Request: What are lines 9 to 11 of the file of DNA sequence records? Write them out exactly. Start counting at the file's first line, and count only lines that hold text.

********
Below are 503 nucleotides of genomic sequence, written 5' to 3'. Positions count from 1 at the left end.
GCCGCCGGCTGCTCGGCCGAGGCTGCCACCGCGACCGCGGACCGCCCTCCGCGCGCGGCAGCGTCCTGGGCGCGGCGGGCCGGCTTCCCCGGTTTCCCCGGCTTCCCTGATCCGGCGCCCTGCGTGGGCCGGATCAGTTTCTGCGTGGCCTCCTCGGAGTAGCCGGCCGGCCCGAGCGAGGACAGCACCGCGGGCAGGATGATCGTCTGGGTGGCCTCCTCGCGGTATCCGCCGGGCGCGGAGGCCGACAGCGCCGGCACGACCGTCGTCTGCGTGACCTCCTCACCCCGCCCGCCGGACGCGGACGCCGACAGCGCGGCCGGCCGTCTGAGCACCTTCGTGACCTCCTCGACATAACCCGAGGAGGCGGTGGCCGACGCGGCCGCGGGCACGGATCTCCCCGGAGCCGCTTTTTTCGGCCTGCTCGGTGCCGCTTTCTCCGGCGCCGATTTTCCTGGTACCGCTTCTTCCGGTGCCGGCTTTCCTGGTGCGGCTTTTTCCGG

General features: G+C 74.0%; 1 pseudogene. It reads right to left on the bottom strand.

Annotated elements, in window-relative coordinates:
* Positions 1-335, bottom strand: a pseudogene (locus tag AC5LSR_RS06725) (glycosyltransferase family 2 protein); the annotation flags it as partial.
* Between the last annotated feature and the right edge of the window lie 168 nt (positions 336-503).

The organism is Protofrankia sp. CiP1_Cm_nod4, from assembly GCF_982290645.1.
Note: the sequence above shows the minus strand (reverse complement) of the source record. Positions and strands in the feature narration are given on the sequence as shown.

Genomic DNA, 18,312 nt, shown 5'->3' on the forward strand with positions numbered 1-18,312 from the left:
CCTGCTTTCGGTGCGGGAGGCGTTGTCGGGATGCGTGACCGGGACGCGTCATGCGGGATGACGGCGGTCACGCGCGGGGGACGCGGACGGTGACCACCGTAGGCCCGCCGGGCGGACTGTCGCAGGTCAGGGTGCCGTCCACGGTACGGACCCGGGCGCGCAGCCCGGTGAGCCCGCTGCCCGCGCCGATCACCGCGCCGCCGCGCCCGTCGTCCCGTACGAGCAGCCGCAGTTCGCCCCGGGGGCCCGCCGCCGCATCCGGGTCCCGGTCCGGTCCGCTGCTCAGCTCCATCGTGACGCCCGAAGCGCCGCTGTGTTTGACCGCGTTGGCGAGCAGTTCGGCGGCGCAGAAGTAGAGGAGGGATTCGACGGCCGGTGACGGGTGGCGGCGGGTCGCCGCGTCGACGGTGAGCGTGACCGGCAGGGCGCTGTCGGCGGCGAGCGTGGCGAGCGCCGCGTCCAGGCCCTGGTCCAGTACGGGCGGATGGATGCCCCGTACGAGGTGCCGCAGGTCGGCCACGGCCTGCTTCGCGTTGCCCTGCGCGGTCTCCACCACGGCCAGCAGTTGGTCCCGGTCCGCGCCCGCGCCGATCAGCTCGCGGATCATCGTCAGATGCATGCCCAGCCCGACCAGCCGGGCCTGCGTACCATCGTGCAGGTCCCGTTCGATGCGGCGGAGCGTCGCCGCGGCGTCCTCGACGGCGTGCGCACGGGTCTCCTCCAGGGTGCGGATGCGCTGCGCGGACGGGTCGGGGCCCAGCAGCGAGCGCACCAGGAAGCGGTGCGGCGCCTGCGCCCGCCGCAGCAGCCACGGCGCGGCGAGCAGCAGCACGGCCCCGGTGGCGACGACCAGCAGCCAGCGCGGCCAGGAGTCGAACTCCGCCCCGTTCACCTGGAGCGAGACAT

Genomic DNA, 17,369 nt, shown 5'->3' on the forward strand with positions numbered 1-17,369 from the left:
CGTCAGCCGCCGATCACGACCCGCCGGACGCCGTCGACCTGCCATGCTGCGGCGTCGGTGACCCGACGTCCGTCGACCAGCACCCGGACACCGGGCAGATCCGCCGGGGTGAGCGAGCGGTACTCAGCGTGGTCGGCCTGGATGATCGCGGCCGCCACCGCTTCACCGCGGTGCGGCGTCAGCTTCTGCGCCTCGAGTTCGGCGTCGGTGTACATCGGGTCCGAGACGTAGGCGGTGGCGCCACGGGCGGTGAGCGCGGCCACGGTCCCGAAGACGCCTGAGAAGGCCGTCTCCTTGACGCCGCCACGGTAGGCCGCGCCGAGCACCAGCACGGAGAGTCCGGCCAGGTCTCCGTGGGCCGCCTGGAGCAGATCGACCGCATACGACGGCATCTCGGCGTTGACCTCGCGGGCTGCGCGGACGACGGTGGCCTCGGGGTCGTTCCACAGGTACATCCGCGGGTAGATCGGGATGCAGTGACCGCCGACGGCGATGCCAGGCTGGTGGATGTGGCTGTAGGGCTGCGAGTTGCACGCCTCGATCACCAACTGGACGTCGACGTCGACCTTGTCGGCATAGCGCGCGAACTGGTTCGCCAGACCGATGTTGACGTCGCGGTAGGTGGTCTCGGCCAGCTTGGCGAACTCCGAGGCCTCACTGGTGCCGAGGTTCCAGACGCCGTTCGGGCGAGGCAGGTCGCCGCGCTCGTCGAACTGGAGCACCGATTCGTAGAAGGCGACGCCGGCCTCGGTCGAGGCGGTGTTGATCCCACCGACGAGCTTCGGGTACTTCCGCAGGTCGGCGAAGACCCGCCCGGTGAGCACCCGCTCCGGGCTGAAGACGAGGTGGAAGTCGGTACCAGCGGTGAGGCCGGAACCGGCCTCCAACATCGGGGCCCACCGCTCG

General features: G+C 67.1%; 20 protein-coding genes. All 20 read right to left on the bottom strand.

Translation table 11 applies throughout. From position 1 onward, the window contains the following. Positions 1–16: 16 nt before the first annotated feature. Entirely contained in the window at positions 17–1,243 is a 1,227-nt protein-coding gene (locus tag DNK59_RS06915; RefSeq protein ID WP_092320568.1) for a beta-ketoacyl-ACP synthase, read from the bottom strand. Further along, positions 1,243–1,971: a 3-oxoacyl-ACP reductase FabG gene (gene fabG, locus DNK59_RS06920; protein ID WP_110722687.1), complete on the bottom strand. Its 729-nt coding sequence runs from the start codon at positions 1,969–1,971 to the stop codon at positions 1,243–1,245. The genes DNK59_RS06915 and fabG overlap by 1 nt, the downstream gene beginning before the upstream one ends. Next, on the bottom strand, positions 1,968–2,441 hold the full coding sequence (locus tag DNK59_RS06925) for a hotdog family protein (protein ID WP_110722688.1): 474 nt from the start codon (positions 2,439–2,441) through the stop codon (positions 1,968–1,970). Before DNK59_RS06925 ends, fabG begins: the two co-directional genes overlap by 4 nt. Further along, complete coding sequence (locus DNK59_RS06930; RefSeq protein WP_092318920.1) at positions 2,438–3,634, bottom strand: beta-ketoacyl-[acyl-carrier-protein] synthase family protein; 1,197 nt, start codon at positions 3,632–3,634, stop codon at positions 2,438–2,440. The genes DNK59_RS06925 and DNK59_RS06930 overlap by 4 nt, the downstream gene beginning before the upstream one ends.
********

Genomic DNA, 18,312 nt, shown 5'->3' on the forward strand with positions numbered 1-18,312 from the left:
CCTGCTTTCGGTGCGGGAGGCGTTGTCGGGATGCGTGACCGGGACGCGTCATGCGGGATGACGGCGGTCACGCGCGGGGGACGCGGACGGTGACCACCGTAGGCCCGCCGGGCGGACTGTCGCAGGTCAGGGTGCCGTCCACGGTACGGACCCGGGCGCGCAGCCCGGTGAGCCCGCTGCCCGCGCCGATCACCGCGCCGCCGCGCCCGTCGTCCCGTACGAGCAGCCGCAGTTCGCCCCGGGGGCCCGCCGCCGCATCCGGGTCCCGGTCCGGTCCGCTGCTCAGCTCCATCGTGACGCCCGAAGCGCCGCTGTGTTTGACCGCGTTGGCGAGCAGTTCGGCGGCGCAGAAGTAGAGGAGGGATTCGACGGCCGGTGACGGGTGGCGGCGGGTCGCCGCGTCGACGGTGAGCGTGACCGGCAGGGCGCTGTCGGCGGCGAGCGTGGCGAGCGCCGCGTCCAGGCCCTGGTCCAGTACGGGCGGATGGATGCCCCGTACGAGGTGCCGCAGGTCGGCCACGGCCTGCTTCGCGTTGCCCTGCGCGGTCTCCACCACGGCCAGCAGTTGGTCCCGGTCCGCGCCCGCGCCGATCAGCTCGCGGATCATCGTCAGATGCATGCCCAGCCCGACCAGCCGGGCCTGCGTACCATCGTGCAGGTCCCGTTCGATGCGGCGGAGCGTCGCCGCGGCGTCCTCGACGGCGTGCGCACGGGTCTCCTCCAGGGTGCGGATGCGCTGCGCGGACGGGTCGGGGCCCAGCAGCGAGCGCACCAGGAAGCGGTGCGGCGCCTGCGCCCGCCGCAGCAGCCACGGCGCGGCGAGCAGCAGCACGGCCCCGGTGGCGACGACCAGCAGCCAGCGCGGCCAGGAGTCGAACTCCGCCCCGTTCACCTGGAGCGAGACAT

Genomic DNA, 17,369 nt, shown 5'->3' on the forward strand with positions numbered 1-17,369 from the left: